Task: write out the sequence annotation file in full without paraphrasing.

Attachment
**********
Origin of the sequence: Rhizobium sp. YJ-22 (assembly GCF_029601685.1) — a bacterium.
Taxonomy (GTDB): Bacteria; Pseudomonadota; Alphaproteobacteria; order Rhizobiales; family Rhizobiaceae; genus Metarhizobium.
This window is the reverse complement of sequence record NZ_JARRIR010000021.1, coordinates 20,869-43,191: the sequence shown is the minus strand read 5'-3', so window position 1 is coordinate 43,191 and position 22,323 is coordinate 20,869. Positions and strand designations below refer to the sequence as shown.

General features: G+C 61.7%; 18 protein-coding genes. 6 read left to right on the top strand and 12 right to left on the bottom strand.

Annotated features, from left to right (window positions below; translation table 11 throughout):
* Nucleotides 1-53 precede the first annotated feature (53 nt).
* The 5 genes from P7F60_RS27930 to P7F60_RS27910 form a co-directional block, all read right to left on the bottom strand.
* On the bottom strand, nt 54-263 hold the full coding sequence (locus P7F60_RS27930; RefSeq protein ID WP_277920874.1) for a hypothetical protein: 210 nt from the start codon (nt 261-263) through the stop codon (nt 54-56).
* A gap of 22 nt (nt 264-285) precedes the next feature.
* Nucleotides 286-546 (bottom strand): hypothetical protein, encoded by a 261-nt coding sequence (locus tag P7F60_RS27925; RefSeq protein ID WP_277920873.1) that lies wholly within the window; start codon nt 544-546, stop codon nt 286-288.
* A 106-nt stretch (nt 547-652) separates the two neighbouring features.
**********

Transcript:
Origin of the sequence: Rhizobium sp. YJ-22 (assembly GCF_029601685.1) — a bacterium.
Taxonomy (GTDB): Bacteria; Pseudomonadota; Alphaproteobacteria; order Rhizobiales; family Rhizobiaceae; genus Metarhizobium.
This window is the reverse complement of sequence record NZ_JARRIR010000021.1, coordinates 20,869-43,191: the sequence shown is the minus strand read 5'-3', so window position 1 is coordinate 43,191 and position 22,323 is coordinate 20,869. Positions and strand designations below refer to the sequence as shown.

General features: G+C 61.7%; 18 protein-coding genes. 6 read left to right on the top strand and 12 right to left on the bottom strand.

Annotated features, from left to right (window positions below; translation table 11 throughout):
* Nucleotides 1-53 precede the first annotated feature (53 nt).
* The 5 genes from P7F60_RS27930 to P7F60_RS27910 form a co-directional block, all read right to left on the bottom strand.
* On the bottom strand, nt 54-263 hold the full coding sequence (locus P7F60_RS27930; RefSeq protein ID WP_277920874.1) for a hypothetical protein: 210 nt from the start codon (nt 261-263) through the stop codon (nt 54-56).
* A gap of 22 nt (nt 264-285) precedes the next feature.
* Nucleotides 286-546 (bottom strand): hypothetical protein, encoded by a 261-nt coding sequence (locus tag P7F60_RS27925; RefSeq protein ID WP_277920873.1) that lies wholly within the window; start codon nt 544-546, stop codon nt 286-288.
* A 106-nt stretch (nt 547-652) separates the two neighbouring features.